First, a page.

They walked for many hours, until the child wailed for food. They stopped in the shade of a mango tree and the woman transferred the baby from her back to her breast. When she had finished feeding him she returned him to her back and collected wood to make a cooking fire. As she prepared a meal, she sang a lullaby to him.

la la Udolo la la o

la la Udolo la la ay

la la Udolo la la o

la la Udolo yay dom o ay.

The following day they travelled again, stopping near a waterhole to refill the gourd. The woman lay the child down upon the ground to kick his legs, while she pounded the corn to flour. From the corner of her eye she saw a snake slither up to him.  She screamed, grabbed her digging stick and beat the snake, so it retreated to the bush. She hoisted the child up on to her back and continued with her work, while her husband slept on, in the shade. That afternoon they ate the last of the cornbread, but the man was not satisfied.

“We have one more day’s journey,” he said, “and I will die of hunger if I do not have meat.”

The woman looked at the herd of bush cows leaving the water hole and replied.

“You have your knife and spear. In half a day you could chase down and kill one of those bush cows and I will cook it for us.”

But the man sat and sulked. He turned to her and yelled.

‘You can change yourself into anything. Why don’t you become a leopard and catch a cow?’

‘Are you serious?’ asked the wife.

‘Yes,’ he answered. ‘Do it.’

‘Husband, are you sure that is what you want?’


The woman lay the baby on the ground in front of her. She removed her loincloth and knelt on all fours. Her body began its transformation. Downy fur covered her skin. Beneath her spotted pelt the woman’s muscles enlarged and lengthened. Her senses sharpened. Her hands and feet sprouted razor-sharp claws and her mouth filled with fangs. She bared her teeth and snarled at the man facing her.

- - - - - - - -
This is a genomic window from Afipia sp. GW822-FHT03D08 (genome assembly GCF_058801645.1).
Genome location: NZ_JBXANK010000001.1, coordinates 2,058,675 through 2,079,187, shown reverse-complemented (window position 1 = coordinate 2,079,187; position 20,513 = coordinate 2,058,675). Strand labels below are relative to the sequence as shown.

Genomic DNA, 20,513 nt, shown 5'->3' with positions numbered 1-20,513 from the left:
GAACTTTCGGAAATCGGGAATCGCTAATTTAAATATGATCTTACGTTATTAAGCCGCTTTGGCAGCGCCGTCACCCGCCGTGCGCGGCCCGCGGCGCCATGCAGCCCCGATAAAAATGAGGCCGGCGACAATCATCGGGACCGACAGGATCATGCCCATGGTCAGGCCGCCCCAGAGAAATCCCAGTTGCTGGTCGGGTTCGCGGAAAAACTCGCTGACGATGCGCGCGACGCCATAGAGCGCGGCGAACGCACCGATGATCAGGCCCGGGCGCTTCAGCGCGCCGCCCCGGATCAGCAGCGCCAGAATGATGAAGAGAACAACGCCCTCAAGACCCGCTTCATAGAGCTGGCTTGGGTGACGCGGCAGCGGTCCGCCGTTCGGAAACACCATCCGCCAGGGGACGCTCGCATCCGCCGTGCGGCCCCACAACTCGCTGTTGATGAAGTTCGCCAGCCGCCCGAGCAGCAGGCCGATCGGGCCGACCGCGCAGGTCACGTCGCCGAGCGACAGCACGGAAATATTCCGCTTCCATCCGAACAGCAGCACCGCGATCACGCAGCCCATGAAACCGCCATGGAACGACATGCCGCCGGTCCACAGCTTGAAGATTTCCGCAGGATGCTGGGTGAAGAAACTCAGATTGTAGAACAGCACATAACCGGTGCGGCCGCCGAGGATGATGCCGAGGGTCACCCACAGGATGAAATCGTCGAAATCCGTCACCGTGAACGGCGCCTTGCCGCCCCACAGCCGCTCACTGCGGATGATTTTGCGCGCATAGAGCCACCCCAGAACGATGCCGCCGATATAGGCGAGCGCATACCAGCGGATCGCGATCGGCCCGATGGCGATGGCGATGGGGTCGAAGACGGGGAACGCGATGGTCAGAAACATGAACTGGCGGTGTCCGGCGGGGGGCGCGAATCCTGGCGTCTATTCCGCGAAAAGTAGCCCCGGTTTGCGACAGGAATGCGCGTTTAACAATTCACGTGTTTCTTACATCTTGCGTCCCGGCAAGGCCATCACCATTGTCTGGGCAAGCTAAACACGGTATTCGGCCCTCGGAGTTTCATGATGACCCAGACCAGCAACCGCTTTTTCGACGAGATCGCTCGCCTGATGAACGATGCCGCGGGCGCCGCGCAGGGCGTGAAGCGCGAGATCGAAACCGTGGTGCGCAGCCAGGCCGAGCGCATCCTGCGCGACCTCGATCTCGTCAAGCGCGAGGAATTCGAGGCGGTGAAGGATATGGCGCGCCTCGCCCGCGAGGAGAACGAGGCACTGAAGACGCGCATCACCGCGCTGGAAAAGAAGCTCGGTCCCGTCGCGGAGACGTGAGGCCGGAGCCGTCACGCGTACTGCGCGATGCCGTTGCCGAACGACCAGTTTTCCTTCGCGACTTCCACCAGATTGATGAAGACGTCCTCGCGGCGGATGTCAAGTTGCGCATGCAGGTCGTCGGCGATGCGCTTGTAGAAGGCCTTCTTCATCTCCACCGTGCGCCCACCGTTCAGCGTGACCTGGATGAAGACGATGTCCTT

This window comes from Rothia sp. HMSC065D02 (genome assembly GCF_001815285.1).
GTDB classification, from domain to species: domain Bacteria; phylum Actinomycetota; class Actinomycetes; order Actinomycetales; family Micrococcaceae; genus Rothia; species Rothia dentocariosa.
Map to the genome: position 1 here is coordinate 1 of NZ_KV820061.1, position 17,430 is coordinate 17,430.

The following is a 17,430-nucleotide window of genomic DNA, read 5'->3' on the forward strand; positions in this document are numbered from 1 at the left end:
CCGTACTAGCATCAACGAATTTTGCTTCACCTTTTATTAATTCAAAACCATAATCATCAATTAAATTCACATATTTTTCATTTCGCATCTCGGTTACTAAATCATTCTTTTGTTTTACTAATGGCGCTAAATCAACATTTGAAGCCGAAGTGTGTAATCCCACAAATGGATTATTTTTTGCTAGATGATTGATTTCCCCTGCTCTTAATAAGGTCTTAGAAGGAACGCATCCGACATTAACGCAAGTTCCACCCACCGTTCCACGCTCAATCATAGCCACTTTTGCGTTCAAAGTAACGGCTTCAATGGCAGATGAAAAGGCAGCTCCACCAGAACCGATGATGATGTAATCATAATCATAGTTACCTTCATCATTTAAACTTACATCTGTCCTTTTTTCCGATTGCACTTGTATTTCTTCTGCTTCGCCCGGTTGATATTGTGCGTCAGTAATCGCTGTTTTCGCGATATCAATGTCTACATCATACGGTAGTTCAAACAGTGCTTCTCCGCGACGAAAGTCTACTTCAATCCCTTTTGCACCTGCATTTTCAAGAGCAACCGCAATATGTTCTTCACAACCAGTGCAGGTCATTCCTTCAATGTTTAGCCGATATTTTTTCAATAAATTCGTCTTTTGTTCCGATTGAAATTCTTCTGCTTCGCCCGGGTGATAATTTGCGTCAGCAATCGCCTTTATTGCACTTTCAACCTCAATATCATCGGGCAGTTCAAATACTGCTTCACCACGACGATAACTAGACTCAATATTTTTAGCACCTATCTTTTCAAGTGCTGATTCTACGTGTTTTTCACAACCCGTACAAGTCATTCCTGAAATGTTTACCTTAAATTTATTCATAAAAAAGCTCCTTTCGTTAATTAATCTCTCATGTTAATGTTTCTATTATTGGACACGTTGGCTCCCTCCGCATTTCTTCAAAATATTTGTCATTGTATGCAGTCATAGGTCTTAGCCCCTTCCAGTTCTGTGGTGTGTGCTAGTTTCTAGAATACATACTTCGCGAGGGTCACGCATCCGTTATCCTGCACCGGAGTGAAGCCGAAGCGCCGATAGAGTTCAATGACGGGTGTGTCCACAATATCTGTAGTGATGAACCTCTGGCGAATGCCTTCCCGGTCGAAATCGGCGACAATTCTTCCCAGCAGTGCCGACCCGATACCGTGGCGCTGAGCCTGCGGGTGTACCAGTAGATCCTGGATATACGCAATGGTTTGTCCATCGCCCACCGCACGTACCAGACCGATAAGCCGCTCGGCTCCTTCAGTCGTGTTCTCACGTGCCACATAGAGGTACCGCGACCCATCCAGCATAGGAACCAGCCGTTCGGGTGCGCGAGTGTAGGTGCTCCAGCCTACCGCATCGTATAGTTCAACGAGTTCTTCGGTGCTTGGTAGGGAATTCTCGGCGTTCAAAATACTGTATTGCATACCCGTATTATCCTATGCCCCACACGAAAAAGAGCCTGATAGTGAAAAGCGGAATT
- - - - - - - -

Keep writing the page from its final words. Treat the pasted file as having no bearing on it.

Realizing that he was staring at a leopard, the man panicked and bolted to the nearest tree. He scaled its trunk and hid in the foliage. In a few bounds the leopard was at the foot of the tree. She ranged around it, staring at the man hiding in its branches. In an instant she could leap up and drag him to the ground. He crouched on a limb, deeply regretting the foolish demand he placed on his wife. If only there was something to distract the beast.  And then he heard the child’s cry.

The leopard left the tree and padded over to the waterhole. She sniffed the squirming bundle that lay on the ground in front of her. Feeling the animal’s hot breath on his face and seeing her toothy grin, the baby wailed. The man closed his eyes and looked away. But the leopard sprang over the child and ran after the herd. She singled out a small heifer and brought her down, then dragged the carcass back and dumped it at the foot of the tree.

The man called down to her.

‘Change back. Change back.’

The fur and fangs receded, her senses diminished and the woman returned to her self. But the man would not come down from the tree until she had put on her loincloth and picked up the baby. When he did touch the ground he could barely look at her.

‘You must never do that again,’ he reprimanded. ‘You might have killed me.’

‘Yes,’ said the woman, ‘but I chose not to.’

She smiled as she brought the baby to her breast.

‘The power of transformation lives within me. I can call upon it at my will, but it must always be my choice to do so.’

Source: African Folktales selected and retold by Roger D. Abrahams ©1983 Pantheon New York

Photo by Roman Schatz